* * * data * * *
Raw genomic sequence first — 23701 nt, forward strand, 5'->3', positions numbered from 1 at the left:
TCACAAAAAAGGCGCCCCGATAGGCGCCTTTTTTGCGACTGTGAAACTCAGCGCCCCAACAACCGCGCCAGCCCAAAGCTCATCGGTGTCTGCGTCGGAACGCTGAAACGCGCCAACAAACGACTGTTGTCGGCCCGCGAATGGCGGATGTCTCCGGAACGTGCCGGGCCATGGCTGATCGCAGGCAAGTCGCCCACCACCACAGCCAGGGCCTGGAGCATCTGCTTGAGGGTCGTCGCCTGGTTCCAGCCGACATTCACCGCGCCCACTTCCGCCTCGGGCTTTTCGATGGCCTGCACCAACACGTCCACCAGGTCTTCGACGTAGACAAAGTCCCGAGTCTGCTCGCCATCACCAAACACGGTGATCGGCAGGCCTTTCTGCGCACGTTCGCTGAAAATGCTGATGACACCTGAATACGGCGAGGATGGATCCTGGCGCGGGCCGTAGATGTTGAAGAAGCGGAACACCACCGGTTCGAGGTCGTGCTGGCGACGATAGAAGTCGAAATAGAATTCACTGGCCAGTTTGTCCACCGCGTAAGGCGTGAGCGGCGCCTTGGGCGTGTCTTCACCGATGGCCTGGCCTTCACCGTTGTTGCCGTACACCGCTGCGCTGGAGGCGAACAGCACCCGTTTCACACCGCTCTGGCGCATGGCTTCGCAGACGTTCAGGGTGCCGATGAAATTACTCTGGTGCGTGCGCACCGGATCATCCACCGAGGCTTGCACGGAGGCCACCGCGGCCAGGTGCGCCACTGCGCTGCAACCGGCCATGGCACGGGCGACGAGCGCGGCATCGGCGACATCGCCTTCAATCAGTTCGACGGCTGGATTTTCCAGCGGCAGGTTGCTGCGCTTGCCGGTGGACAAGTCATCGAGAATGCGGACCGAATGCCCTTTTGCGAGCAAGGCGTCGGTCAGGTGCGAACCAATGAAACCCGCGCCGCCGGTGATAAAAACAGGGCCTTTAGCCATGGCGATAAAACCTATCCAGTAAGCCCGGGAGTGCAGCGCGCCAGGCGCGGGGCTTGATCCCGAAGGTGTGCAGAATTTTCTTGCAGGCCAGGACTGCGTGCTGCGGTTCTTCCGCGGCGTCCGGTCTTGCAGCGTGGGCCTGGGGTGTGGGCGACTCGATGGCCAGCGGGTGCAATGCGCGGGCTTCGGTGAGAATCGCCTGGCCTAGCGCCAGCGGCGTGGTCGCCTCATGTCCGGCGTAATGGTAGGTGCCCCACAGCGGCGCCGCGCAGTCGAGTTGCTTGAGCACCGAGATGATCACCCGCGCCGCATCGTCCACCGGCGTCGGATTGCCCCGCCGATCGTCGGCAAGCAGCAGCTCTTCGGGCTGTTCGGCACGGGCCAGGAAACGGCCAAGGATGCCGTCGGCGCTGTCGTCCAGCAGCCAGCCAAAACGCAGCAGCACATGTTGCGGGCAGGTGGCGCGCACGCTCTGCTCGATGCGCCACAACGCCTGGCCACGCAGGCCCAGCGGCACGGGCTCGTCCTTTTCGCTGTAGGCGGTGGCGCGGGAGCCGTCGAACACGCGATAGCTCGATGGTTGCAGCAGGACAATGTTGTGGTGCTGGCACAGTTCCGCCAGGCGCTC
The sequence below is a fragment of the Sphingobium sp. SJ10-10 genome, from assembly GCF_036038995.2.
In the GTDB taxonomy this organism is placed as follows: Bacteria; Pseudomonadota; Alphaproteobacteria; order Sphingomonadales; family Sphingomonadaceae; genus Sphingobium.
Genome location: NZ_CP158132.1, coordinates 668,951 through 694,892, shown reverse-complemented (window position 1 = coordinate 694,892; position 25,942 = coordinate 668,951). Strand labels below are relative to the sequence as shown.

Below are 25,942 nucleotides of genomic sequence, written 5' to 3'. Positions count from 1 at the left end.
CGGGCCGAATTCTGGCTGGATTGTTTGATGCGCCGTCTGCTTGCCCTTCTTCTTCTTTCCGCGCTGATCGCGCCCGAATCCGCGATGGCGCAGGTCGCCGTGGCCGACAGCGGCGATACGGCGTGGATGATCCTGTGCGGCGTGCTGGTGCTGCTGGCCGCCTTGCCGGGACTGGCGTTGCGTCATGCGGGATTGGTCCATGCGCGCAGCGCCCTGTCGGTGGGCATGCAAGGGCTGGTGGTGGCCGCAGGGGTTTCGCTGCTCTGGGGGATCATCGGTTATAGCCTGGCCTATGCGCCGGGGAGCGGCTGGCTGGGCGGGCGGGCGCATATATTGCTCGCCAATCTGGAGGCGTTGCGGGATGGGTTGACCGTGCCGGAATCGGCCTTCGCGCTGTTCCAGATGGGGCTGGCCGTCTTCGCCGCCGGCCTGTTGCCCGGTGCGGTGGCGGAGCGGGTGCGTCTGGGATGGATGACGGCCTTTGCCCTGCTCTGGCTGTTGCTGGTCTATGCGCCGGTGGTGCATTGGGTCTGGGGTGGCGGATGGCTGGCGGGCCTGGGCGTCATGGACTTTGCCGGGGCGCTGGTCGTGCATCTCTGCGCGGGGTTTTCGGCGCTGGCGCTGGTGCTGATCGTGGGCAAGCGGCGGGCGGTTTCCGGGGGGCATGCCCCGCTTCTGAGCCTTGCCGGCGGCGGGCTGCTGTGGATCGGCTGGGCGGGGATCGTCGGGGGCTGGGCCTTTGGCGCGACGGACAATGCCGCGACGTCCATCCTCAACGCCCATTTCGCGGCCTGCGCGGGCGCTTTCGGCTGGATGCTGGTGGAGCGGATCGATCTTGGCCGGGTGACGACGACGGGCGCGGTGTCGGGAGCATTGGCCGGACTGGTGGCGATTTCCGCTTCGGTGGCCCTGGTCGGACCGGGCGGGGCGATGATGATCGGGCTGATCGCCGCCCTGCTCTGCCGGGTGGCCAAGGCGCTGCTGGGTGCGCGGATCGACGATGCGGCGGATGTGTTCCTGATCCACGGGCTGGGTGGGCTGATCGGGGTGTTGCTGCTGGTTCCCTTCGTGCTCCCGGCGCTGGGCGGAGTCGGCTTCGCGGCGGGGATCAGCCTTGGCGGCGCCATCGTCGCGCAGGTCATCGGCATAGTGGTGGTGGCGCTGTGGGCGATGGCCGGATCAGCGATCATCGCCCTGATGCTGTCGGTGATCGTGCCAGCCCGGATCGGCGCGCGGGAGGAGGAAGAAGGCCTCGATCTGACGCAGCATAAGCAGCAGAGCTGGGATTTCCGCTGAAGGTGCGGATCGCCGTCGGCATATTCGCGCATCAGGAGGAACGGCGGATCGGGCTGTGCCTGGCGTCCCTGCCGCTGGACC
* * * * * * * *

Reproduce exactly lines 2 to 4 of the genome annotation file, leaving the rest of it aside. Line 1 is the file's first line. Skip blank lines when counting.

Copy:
TCACAAAAAAGGCGCCCCGATAGGCGCCTTTTTTGCGACTGTGAAACTCAGCGCCCCAACAACCGCGCCAGCCCAAAGCTCATCGGTGTCTGCGTCGGAACGCTGAAACGCGCCAACAAACGACTGTTGTCGGCCCGCGAATGGCGGATGTCTCCGGAACGTGCCGGGCCATGGCTGATCGCAGGCAAGTCGCCCACCACCACAGCCAGGGCCTGGAGCATCTGCTTGAGGGTCGTCGCCTGGTTCCAGCCGACATTCACCGCGCCCACTTCCGCCTCGGGCTTTTCGATGGCCTGCACCAACACGTCCACCAGGTCTTCGACGTAGACAAAGTCCCGAGTCTGCTCGCCATCACCAAACACGGTGATCGGCAGGCCTTTCTGCGCACGTTCGCTGAAAATGCTGATGACACCTGAATACGGCGAGGATGGATCCTGGCGCGGGCCGTAGATGTTGAAGAAGCGGAACACCACCGGTTCGAGGTCGTGCTGGCGACGATAGAAGTCGAAATAGAATTCACTGGCCAGTTTGTCCACCGCGTAAGGCGTGAGCGGCGCCTTGGGCGTGTCTTCACCGATGGCCTGGCCTTCACCGTTGTTGCCGTACACCGCTGCGCTGGAGGCGAACAGCACCCGTTTCACACCGCTCTGGCGCATGGCTTCGCAGACGTTCAGGGTGCCGATGAAATTACTCTGGTGCGTGCGCACCGGATCATCCACCGAGGCTTGCACGGAGGCCACCGCGGCCAGGTGCGCCACTGCGCTGCAACCGGCCATGGCACGGGCGACGAGCGCGGCATCGGCGACATCGCCTTCAATCAGTTCGACGGCTGGATTTTCCAGCGGCAGGTTGCTGCGCTTGCCGGTGGACAAGTCATCGAGAATGCGGACCGAATGCCCTTTTGCGAGCAAGGCGTCGGTCAGGTGCGAACCAATGAAACCCGCGCCGCCGGTGATAAAAACAGGGCCTTTAGCCATGGCGATAAAACCTATCCAGTAAGCCCGGGAGTGCAGCGCGCCAGGCGCGGGGCTTGATCCCGAAGGTGTGCAGAATTTTCTTGCAGGCCAGGACTGCGTGCTGCGGTTCTTCCGCGGCGTCCGGTCTTGCAGCGTGGGCCTGGGGTGTGGGCGACTCGATGGCCAGCGGGTGCAATGCGCGGGCTTCGGTGAGAATCGCCTGGCCTAGCGCCAGCGGCGTGGTCGCCTCATGTCCGGCGTAATGGTAGGTGCCCCACAGCGGCGCCGCGCAGTCGAGTTGCTTGAGCACCGAGATGATCACCCGCGCCGCATCGTCCACCGGCGTCGGATTGCCCCGCCGATCGTCGGCAAGCAGCAGCTCTTCGGGCTGTTCGGCACGGGCCAGGAAACGGCCAAGGATGCCGTCGGCGCTGTCGTCCAGCAGCCAGCCAAAACGCAGCAGCACATGTTGCGGGCAGGTGGCGCGCACGCTCTGCTCGATGCGCCACAACGCCTGGCCACGCAGGCCCAGCGGCACGGGCTCGTCCTTTTCGCTGTAGGCGGTGGCGCGGGAGCCGTCGAACACGCGATAGCTCGATGGTTGCAGCAGGACAATGTTGTGGTGCTGGCACAGTTCCGCCAGGCGCTC
The sequence below is a fragment of the Sphingobium sp. SJ10-10 genome, from assembly GCF_036038995.2.
In the GTDB taxonomy this organism is placed as follows: Bacteria; Pseudomonadota; Alphaproteobacteria; order Sphingomonadales; family Sphingomonadaceae; genus Sphingobium.